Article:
This article on Rod Henderson's '33 Ford coupe was originally published in Street Machine's Hot Rod magazine, 2007
1969: In the Sydney suburb of Carlingford a young Dick Bushell sold his ’32 roadster to his younger brother. The car had been Dick’s first attempt at a hot rod and he felt he’d missed the mark a bit. Nothing daunted, he immediately started work on a ’33 Ford coupe. This one was different: it was finished off with all-Falcon XR GT running gear that was less than a year old, white upholstery and a brilliant red paint job that made it stand out in any crowd. Small wonder the car would become one of the cutting edge rods of its day. Not only was it quick, it was a practical street rod, doing duty on everything from rod runs to slogs through heavy traffic during train strikes; but it was also a show stopper, winning a number of trophies.
The coupe has all the hallmarks of a typical cutting-edge rod of ’60s Australia, including the 5in channel and bobbed rear fenders
Fast forward to 2000. South Australian hot rodder Rod Henderson is in the process of buying a channelled ’33 coupe out of Brisbane, sight unseen.
“I figured the worst I could do would be to sell it on to someone,” Rod recalls. “When it was delivered to home, it was in a pretty agricultural shape. I put some trade plates on it and drove it around the block, and quite frankly, I knew then that it was going to need a serious rebuild.
“I let it sit in the garage for a while, and various rodding friends dropped around to take a look. One of them suggested that he knew the car. He thought it was Dick Bushell’s old coupe from the late 60s. I had a bunch of old magazines, and we dug around and found pictures of it, and sure enough, that was what I had.”
Dick Bushell originally made his own taillights from a pair of conrods and pistons, but Ron opted for a set of ’50 Pontiac units instead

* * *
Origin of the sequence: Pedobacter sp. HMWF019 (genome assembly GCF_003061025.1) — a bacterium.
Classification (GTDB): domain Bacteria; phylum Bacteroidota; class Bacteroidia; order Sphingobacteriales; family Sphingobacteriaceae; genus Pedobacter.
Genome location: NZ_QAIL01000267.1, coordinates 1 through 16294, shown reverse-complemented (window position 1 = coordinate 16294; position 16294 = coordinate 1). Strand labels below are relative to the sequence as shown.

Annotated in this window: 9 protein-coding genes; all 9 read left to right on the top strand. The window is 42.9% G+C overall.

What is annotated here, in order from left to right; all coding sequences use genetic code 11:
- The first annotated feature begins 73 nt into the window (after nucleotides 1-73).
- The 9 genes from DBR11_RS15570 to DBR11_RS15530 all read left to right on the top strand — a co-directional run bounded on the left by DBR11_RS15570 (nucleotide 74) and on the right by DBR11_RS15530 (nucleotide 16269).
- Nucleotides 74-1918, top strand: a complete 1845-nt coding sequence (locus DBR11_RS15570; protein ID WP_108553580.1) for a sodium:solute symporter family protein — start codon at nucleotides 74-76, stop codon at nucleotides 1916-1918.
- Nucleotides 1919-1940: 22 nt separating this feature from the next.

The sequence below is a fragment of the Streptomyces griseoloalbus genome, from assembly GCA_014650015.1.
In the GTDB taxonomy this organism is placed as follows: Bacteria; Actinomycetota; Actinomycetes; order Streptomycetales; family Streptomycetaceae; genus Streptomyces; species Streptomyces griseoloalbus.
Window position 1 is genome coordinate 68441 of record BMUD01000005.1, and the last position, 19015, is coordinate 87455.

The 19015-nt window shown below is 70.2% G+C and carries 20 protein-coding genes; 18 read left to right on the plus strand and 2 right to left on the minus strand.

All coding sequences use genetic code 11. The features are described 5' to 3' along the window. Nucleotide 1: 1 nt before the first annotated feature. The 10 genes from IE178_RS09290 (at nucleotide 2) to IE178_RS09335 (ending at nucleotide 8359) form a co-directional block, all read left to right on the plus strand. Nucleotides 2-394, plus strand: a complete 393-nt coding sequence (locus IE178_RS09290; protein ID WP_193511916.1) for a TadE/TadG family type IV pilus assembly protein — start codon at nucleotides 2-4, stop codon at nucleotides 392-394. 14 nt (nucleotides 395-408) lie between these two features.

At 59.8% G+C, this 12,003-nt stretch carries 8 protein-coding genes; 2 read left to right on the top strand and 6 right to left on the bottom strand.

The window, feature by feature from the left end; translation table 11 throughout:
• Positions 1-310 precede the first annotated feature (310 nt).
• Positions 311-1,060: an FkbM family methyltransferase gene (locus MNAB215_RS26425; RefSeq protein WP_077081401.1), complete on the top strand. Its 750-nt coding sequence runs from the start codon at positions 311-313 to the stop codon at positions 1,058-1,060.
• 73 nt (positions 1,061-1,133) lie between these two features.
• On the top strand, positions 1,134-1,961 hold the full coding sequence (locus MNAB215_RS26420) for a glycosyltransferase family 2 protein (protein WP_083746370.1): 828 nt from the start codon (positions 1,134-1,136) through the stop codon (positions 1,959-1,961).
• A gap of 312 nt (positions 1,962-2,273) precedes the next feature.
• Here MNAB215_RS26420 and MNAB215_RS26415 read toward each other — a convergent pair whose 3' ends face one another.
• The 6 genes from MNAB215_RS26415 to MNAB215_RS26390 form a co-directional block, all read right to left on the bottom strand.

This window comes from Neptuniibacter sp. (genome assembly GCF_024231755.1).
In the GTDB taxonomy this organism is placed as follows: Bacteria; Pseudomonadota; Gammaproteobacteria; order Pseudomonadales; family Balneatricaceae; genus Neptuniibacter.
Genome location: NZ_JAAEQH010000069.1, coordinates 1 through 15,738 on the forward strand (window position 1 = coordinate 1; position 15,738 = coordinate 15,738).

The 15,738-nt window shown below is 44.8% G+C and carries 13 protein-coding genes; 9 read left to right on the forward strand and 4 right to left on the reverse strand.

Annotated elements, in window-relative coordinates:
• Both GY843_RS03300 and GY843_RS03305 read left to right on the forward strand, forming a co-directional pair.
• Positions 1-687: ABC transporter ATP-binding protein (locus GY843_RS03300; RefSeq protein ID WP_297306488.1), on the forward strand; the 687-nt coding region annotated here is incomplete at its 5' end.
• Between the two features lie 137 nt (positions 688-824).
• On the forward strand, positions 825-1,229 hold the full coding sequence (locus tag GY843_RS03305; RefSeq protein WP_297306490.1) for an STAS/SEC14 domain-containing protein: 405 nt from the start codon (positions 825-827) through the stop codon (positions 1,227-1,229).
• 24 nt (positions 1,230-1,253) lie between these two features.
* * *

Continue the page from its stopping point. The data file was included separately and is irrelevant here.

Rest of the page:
Rod found this once-pristine example of the hot rodder’s art was in a bad way, with odd wheels on each side, dings in the body, springs sticking through the worn upholstery, broken window glass, and just 30 years’ worth of general wear and tear. Rod and his mates – including a neighbour from up the road, Paul Grossi, who walked into the garage one day after seeing the hot rods around and asking if he could help – started pulling it apart.
“I figured that the work on it would be fairly straightforward, and I could still sell it on, maybe even more easily, if I had fixed some of the faults,” Rod explains.
Rod’s other...err....rod is this fully fendered and unchopped American ’34 pick-up
But the coupe began to grow on him. More and more people heard of the car and came to have a look. One of its previous owners, who had been trying to buy it from the guy in Queensland, tracked him down and began asking questions. People made comments, like, “Gee, this is the car that got me into hot rodding”, and “Wow, I remember seeing this car in shows back in 1970”.
Rod figured he had something more than just an old hot rod, so the decision grew on him that the right thing to do here was to rebuild this car completely, into a true 60s-style machine.